Proposition 7 For n Z + , H n ( r ) ( x | λ ) is an Appell sequence for
g λ r ( t ) = ( e t λ 1 λ ) r .
Moreover,
1 g λ r ( t ) x n = H n ( r ) ( x | λ ) and t H n ( r ) ( x | λ ) = n H n 1 ( r ) ( x | λ ) .
Remark Note that
1 λ e t λ | x n = H n ( λ ) .
(43)
From (43), we have
(44)
(45)
By (43), (44), and (45), we get
n = i 1 + + i r ( n i 1 , , i r ) H i 1 ( λ ) H i r ( λ ) = H n ( r ) ( λ ) .
Let us take p ( x ) P n ( λ ) with
p ( x ) = k = 0 n C k ( r ) H k ( r ) ( x | λ ) .
(46)
From the definition of Appell sequences, we have
( e t λ 1 λ ) r | H n ( r ) ( x | λ ) = n ! δ n , k .
(47)
By (46) and (47), we get
( e t λ 1 λ ) r t k | p ( x ) = l = 0 n C l ( r ) ( e t λ 1 λ ) r t k | H l ( x | λ ) = l = 0 n C l ( r ) l ! δ l , k = k ! C k ( r ) .
(48)
Thus, from (48), we have
C k ( r ) = 1 k ! ( e t λ 1 λ ) r t k | p ( x ) = 1 k ! ( 1 λ ) r ( e t λ ) r t k | p ( x ) = 1 k ! ( 1 λ ) r l = 0 r ( r l ) ( λ ) r l e l t | p ( k ) ( x ) = 1 k ! ( 1 λ ) r l = 0 r ( r l ) ( λ ) r l p ( k ) ( l ) .
(49)

Therefore, by (46) and (49), we obtain the following theorem.

Theorem 8 For p ( x ) P n ( λ ) , let
p ( x ) = k = 0 n C k ( r ) H k ( r ) ( x | λ ) .
Then we have
C k ( r ) = 1 k ! ( 1 λ ) r l = 0 r ( r l ) ( λ ) r l p ( k ) ( l ) ,

where r N and p ( k ) ( l ) = d k p ( x ) d x k | x = l .

Remark Let S n ( x ) be a Sheffer sequence for ( g ( t ) , f ( t ) ) . Then Sheffer identity is given by
S n ( x + y ) = k = 0 n ( n k ) P k ( y ) S n k ( x ) = k = 0 n ( n k ) P k ( x ) S n k ( y ) ,
(50)

where P k ( y ) = g ( t ) S k ( y ) is associated to f ( t ) (see [1, 2]).

From (21), Proposition 1, and (50), we have
H n ( x + y | λ ) = k = 0 n ( n k ) P k ( y ) S n k ( x ) = k = 0 n ( n k ) H n k ( y | λ ) x k .
By Proposition 7 and (50), we get
H n ( r ) ( x + y | λ ) = k = 0 n ( n k ) H n k ( r ) ( y | λ ) x k .
Let α ( 0 ) C . Then we have
H n ( α x | λ ) = α n g λ ( t ) g λ ( t α ) H n ( x | λ ) .

Declarations

Acknowledgements

This research was supported by the Basic Science Research Program through the National Research Foundation of Korea (NRF) funded by the Ministry of Education, Science and Technology 2012R1A1A2003786.

Authors’ Affiliations

(1)
Department of Mathematics, Sogang University
(2)
Department of Mathematics, Kwangwoon University

References

  1. Roman S: The Umbral Calculus. Dover, New York; 2005.Google Scholar
  2. Dere R, Simsek Y: Applications of umbral algebra to some special polynomials. Adv. Stud. Contemp. Math. 2012, 22(3):433–438.MathSciNetGoogle Scholar
  3. Araci S, Acikgoz M: A note on the Frobenius-Euler numbers and polynomials associated with Bernstein polynomials. Adv. Stud. Contemp. Math. 2012, 22(3):399–406.MathSciNetGoogle Scholar
  4. Kim T: Identities involving Frobenius-Euler polynomials arising from non-linear differential equations. J. Number Theory 2012, 132(12):2854–2865. 10.1016/j.jnt.2012.05.033MathSciNetView ArticleGoogle Scholar
  5. Kim T, Choi J: A note on the product of Frobenius-Euler polynomials arising from the p -adic integral on Z p . Adv. Stud. Contemp. Math. 2012, 22(2):215–223.MathSciNetGoogle Scholar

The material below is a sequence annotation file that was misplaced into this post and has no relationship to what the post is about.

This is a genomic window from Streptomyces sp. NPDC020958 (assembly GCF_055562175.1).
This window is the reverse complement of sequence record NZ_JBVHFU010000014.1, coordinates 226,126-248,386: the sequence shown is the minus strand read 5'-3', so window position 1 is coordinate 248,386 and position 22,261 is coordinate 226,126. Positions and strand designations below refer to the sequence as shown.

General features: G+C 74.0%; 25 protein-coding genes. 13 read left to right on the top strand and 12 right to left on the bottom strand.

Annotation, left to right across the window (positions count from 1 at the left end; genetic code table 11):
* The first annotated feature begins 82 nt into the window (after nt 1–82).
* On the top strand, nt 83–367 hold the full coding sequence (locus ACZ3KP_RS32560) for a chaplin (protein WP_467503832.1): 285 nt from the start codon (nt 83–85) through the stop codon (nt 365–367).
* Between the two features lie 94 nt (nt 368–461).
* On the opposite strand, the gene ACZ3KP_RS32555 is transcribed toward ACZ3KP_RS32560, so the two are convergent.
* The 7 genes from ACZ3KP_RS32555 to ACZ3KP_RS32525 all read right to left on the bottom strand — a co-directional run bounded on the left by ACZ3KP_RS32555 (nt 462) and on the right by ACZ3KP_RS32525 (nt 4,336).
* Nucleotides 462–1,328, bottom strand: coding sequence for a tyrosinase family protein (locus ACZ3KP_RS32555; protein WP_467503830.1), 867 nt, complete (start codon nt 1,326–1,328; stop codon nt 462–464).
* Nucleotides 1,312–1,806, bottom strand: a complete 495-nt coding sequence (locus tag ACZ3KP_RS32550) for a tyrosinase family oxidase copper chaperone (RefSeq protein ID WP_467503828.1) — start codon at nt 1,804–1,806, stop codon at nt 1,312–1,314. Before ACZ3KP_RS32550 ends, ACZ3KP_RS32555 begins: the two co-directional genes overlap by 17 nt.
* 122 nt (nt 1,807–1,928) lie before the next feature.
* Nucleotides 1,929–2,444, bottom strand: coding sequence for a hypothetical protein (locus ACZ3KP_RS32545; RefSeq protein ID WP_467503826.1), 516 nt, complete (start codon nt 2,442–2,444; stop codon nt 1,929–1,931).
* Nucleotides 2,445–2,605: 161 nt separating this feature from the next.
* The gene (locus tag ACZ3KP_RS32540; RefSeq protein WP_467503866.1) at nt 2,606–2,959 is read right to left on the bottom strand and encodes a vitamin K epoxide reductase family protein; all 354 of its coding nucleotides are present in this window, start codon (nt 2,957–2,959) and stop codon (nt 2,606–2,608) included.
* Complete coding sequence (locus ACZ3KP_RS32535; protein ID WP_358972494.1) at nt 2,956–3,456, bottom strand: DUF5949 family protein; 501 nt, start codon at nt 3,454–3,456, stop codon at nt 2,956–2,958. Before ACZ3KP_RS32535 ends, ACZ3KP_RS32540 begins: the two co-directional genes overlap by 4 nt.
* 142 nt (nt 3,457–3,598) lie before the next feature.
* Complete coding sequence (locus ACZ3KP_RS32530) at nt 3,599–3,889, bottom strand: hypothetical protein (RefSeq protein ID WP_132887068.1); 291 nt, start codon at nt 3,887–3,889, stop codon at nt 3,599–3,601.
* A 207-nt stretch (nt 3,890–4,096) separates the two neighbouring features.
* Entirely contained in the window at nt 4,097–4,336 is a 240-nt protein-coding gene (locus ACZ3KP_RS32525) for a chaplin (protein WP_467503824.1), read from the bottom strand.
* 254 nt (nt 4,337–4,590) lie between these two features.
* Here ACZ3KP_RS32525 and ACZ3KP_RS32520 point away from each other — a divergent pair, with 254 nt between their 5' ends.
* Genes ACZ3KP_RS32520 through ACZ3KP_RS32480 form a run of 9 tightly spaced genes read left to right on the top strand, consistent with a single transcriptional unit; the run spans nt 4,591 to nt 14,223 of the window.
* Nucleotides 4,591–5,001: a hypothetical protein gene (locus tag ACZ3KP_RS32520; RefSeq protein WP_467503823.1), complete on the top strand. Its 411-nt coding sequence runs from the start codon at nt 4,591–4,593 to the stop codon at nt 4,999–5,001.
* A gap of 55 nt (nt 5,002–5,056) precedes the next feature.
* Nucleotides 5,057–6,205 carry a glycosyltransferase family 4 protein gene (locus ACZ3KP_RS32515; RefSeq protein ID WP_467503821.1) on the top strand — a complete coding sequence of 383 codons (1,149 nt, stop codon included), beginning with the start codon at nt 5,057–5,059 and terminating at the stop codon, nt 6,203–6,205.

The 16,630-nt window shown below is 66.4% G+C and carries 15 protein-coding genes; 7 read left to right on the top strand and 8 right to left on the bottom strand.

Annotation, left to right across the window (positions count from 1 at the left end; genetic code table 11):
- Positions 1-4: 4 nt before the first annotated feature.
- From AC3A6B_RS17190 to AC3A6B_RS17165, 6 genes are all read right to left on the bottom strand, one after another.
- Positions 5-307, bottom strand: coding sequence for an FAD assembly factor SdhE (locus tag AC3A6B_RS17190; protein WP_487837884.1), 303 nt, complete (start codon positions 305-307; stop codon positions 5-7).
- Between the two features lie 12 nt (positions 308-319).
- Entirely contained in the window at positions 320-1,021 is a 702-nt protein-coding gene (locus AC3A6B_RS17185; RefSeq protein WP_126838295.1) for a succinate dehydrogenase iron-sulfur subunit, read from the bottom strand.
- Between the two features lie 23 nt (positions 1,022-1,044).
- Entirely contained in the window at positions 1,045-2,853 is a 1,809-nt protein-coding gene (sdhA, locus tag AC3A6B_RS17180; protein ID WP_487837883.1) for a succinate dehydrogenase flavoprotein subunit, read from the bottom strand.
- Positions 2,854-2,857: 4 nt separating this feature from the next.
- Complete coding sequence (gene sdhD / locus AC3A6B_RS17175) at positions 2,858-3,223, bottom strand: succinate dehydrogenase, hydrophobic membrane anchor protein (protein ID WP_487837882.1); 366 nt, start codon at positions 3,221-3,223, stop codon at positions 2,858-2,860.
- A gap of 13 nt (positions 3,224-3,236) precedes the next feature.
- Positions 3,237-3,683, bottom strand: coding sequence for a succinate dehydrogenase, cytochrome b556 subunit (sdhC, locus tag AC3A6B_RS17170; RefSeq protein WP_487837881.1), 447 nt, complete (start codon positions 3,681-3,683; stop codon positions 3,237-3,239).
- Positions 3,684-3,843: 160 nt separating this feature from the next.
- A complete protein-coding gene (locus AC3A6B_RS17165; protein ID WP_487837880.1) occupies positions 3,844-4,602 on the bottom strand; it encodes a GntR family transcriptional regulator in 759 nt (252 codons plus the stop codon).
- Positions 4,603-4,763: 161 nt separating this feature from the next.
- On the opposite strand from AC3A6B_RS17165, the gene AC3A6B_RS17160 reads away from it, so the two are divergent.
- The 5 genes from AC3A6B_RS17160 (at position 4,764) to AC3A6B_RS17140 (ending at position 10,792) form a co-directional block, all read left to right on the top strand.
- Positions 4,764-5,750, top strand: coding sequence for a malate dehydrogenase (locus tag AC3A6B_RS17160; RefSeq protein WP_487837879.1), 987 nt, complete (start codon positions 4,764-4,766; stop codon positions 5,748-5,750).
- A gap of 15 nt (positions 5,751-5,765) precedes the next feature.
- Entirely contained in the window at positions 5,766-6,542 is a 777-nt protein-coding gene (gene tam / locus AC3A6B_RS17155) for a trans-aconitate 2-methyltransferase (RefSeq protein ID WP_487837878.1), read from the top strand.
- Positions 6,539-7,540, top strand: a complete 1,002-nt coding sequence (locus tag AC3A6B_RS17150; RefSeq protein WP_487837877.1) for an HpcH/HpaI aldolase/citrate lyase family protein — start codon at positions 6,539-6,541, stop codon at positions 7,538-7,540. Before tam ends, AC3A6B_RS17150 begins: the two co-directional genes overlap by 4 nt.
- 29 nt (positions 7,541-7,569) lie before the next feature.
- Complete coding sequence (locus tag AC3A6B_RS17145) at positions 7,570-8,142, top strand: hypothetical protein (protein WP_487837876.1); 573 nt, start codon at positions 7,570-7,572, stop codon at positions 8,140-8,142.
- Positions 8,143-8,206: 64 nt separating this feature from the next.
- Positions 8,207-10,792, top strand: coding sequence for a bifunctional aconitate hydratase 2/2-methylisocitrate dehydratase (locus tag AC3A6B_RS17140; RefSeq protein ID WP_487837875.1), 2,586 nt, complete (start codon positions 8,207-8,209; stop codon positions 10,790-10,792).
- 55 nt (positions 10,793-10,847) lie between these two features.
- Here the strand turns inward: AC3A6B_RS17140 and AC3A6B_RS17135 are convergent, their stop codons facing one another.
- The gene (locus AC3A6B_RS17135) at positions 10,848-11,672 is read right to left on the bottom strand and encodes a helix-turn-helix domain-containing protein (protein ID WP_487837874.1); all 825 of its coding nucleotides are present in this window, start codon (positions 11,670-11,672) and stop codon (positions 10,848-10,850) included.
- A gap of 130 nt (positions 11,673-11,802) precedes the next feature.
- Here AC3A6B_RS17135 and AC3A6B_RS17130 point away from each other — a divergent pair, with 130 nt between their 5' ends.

6. Kim T: Symmetry of power sum polynomials and multivariate fermionic p -adic invariant integral on Z p . Russ. J. Math. Phys. 2009, 16(1):93–96. 10.1134/S1061920809010063MathSciNetView ArticleGoogle Scholar
  7. Rim S-H, Jeong J: On the modified q -Euler numbers of higher order with weight. Adv. Stud. Contemp. Math. 2012, 22(1):93–98.MathSciNetGoogle Scholar
  8. Rim S-H, Lee J: Some identities on the twisted ( h , q ) -Geonocchi numbers and polynomials associated with q -Bernstein polynomials. Int. J. Math. Math. Sci. 2011., 2011: Article ID 482840Google Scholar
  9. Simsek Y, Yurekli O, Kurt V: On interpolation functions of the twisted generalized Frobenius-Euler numbers. Adv. Stud. Contemp. Math. 2007, 15(2):187–194.MathSciNetGoogle Scholar
  10. Ryoo CS: A note on the Frobenius-Euler polynomials. Proc. Jangjeon Math. Soc. 2011, 14(4):495–501.MathSciNetGoogle Scholar
  11. Simsek Y, Bayad A, Lokesha V: q -Bernstein polynomials related to q -Frobenius-Euler polynomials, l -functions, and q -Stirling numbers. Math. Methods Appl. Sci. 2012, 35(8):877–884. 10.1002/mma.1580MathSciNetView ArticleGoogle Scholar
  12. Shiratani K: On the Euler numbers. Mem. Fac. Sci., Kyushu Univ., Ser. A, Math. 1973, 27: 1–5. 10.2206/kyushumfs.27.1MathSciNetGoogle Scholar
  13. Shiratani K, Yamamoto S: On a p -adic interpolation function for the Euler numbers and its derivatives. Mem. Fac. Sci., Kyushu Univ., Ser. A, Math. 1985, 39(1):113–125. 10.2206/kyushumfs.39.113MathSciNetGoogle Scholar

Copyright

© Kim and Kim; licensee Springer 2012

This article is published under license to BioMed Central Ltd. This is an Open Access article distributed under the terms of the Creative Commons Attribution License (http://creativecommons.org/licenses/by/2.0), which permits unrestricted use, distribution, and reproduction in any medium, provided the original work is properly cited.